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Dr Pieter W Nel Reader in Clinical Psychology Training, dept. of psychology, UH PowerPoint Presentation
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Dr Pieter W Nel Reader in Clinical Psychology Training, dept. of psychology, UH

Dr Pieter W Nel Reader in Clinical Psychology Training, dept. of psychology, UH

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Dr Pieter W Nel Reader in Clinical Psychology Training, dept. of psychology, UH

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  1. ‘JUMPING ON THE BUS’:REFLECTIONS ON INTRODUCING PEER-ASSISTED LEARNING (PAL)IN CLINICAL PSYCHOLOGY TRAINING Dr Pieter W Nel Reader in Clinical Psychology Training, dept. of psychology, UH Ross Canade, Aisling Kelly & sarah Thomson Trainee Clinical Psychologists, uh Annual learning & teaching conference, UH 1st May 2014

  2. OVERVIEW OF PRESENTATION • Clinical psychology training at UH • What is ‘Peer-Assisted Learning’ (PAL)? • Piloting PAL in Clinical Psychology Training at UH • Trainee perspectives on the experience of doing PAL for the first time • Future directions

  3. CLINICAL PSYCHOLOGY TRAINING AT UH Three year full-time doctoral training programme: academic, clinical practice and researchcomponents 15-17 trainees per cohort Constructivist / social constructionist course philosophy: an emphasis on self-reflection, adult learning, collaborative learning

  4. WHAT IS ‘PEER ASSISTED LEARNING’ (PAL)? Originated in USA, but now being employed by a number of Universities and further education colleges across the UK Mainly used on undergraduate courses (new in clinical psychology training?) The University of Bournemouth defines Peer Assisted Learning (PAL) as ‘... a scheme that fosters cross-year support between students on the same course. PAL encourages students to support each other and to learn co-operatively under the guidance of trained students, called PAL Leaders, from the year above.’ Intention is for both the junior and the senior student to develop and learn from participating in PAL PAL is not teaching or supervision by students, or a means of reducing existing lecturer-student contact

  5. PILOTING PAL IN CLINICAL PSYCHOLOGY TRAINING AT UH • Small group discussions (Year 1 – 3) • Recruiting PAL Leaders to facilitate first year small group discussions (2013/4) • Emailed all second year trainees (in term three) • Supplied information about PAL and the role of PAL Leader • Invited applications (a supporting statement of up to 500 words) • Three PAL Leaders were appointed for 2013/4 academic year • Training PAL Leaders • One day training course • Theory and background of PAL, working with groups and group dynamics, facilitation skills, roles and responsibilities of student leaders • Simulation training (practicing skills and receiving feedback) • Implementing PAL • Allocating a PAL Leader to each of the three small groups • On-going support for PAL Leaders • Feedback from first year trainees • Feedback from PAL Leaders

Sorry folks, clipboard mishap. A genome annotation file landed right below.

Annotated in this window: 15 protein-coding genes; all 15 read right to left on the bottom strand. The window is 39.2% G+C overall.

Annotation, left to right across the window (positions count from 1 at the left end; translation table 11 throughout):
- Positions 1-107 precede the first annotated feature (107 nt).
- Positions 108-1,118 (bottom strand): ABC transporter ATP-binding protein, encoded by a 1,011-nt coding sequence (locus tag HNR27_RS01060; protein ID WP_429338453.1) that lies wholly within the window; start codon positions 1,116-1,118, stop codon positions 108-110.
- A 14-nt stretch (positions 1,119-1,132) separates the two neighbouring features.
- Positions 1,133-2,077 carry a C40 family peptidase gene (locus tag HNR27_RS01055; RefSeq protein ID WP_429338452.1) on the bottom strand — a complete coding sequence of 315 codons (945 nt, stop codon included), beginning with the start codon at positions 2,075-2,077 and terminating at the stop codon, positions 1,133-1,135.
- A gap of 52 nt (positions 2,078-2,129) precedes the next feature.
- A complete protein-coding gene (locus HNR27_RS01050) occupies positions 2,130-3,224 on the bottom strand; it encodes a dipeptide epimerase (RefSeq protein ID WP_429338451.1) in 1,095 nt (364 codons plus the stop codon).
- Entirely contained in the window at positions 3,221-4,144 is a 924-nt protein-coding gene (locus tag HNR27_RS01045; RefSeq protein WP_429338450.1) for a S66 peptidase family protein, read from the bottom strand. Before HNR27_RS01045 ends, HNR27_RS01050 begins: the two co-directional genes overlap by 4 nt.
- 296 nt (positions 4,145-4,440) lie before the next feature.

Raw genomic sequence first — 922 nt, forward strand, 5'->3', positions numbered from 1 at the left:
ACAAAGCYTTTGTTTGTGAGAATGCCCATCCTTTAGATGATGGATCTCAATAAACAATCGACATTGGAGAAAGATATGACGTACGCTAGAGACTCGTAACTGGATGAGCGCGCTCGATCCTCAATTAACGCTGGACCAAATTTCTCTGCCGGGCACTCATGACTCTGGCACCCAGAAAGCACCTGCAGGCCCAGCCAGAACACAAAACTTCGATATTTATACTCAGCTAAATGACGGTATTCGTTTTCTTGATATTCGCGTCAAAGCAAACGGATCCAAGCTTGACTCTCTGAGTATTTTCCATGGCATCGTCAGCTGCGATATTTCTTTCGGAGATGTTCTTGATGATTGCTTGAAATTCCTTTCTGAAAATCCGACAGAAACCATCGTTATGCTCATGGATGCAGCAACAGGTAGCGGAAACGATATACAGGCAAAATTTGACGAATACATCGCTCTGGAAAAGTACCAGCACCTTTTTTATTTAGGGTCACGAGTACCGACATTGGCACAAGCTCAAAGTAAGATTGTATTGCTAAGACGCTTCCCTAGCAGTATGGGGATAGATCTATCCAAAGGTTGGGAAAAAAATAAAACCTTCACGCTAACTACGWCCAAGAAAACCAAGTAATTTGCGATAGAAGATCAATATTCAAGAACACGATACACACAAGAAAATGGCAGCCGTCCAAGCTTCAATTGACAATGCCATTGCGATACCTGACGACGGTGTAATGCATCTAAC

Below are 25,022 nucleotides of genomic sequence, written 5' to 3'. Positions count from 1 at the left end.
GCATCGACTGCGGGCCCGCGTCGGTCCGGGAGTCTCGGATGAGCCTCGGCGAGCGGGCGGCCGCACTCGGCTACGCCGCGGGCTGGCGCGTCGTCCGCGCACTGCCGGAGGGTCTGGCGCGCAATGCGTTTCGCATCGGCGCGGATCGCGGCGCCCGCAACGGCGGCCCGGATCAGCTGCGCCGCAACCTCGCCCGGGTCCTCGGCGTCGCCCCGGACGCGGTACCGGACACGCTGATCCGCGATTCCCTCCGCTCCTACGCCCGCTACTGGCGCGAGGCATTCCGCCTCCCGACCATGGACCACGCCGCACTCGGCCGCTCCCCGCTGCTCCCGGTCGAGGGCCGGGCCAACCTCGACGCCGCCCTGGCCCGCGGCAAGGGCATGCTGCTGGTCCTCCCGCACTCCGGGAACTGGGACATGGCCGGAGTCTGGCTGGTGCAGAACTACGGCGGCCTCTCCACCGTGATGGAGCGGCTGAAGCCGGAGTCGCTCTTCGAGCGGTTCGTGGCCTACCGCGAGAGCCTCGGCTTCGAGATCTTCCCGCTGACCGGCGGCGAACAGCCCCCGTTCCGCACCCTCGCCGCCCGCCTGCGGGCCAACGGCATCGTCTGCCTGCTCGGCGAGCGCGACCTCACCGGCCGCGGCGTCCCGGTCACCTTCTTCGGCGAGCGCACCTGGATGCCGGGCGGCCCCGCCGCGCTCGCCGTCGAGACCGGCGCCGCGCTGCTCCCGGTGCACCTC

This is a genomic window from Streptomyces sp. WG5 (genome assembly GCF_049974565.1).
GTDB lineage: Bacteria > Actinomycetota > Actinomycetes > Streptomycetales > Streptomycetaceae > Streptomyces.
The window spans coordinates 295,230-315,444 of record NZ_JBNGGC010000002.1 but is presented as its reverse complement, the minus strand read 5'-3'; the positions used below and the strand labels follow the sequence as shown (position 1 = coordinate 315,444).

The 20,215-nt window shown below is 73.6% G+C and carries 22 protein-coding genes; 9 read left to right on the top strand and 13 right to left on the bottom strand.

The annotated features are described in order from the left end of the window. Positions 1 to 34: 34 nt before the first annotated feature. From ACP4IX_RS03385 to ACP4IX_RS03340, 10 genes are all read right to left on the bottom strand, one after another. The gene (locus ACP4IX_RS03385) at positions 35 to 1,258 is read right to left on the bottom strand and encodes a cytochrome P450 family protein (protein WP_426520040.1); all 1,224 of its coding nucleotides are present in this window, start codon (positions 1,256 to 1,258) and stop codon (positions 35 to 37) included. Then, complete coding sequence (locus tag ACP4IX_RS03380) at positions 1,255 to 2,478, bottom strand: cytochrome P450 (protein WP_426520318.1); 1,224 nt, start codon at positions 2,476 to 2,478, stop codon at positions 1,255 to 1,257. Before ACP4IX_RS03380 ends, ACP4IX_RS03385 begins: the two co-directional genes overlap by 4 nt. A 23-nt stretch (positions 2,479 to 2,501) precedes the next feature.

6. FIRST YEAR EXPERIENCES OF JUMPING ON THE BUS: Reflections on PAL from the first year’s perspective Benefits of PAL Comfort and safety Openness Being facilitated by a third year Discussing wider issues What could be improved/changed about PAL? Clearer guidelines on difference between PAL and group clinical supervision More regular sessions “More sessions” Do you think PAL should continue? “YES – definitely!” “Yes - it was a really helpful way of learning without being too intensive/ pressured” “Yes! It's great not only to work within different groups in my cohort, but to have more structured contact with members of cohorts in another year”. “Yes definitely”.

  7. JUMPING ON THE BUS TOGETHER:The benefits of PAL for final-year trainees A different method of learning: adding a new dimension to the experience of training within a cross-cohort, peer-led environment Sharing not “spouting” knowledge: “thinking aloud” with others and reflecting on where we are now as final-year trainees Opportunity to critically re-visit and re-evaluate epistemological and philosophical bases of clinical psychology via presentation and discussion of relevant papers and articles – as well as our own positions and values Translating PAL into the real world post-qualification: insights into the role of clinical psychologists in multidisciplinary settings

  8. JUMPING ON THE BUS HALF WAY THROUGH THE JOURNEY: Reflections on becoming a replacement PAL facilitator of an established group 1 of 3 original facilitators had to discontinue for reasons unrelated to PAL - Not able to have a ‘proper’ planned ending. Considerations: How much time to dedicate to the group process and dynamics? Scope of group = academic; not wanting to ‘overegg the pudding’ whilst wanting to give space to potentially difficult and painful circumstances. Challenges? Not group therapy or supervision…BUT…the relative immediacy of the peer facilitator as key to the PAL process. What helped? Honesty regarding feelings (and nerves!), support from PAL organiser, openness and acceptance of group, gaining confidence from group expressing therapeutic dilemmas and anxieties (indication of trust).

  9. FUTURE DIRECTIONS Evaluation of PAL pilot (informal and formal) Number and sessions and regularity? Co-facilitation? Recruitment issues Induction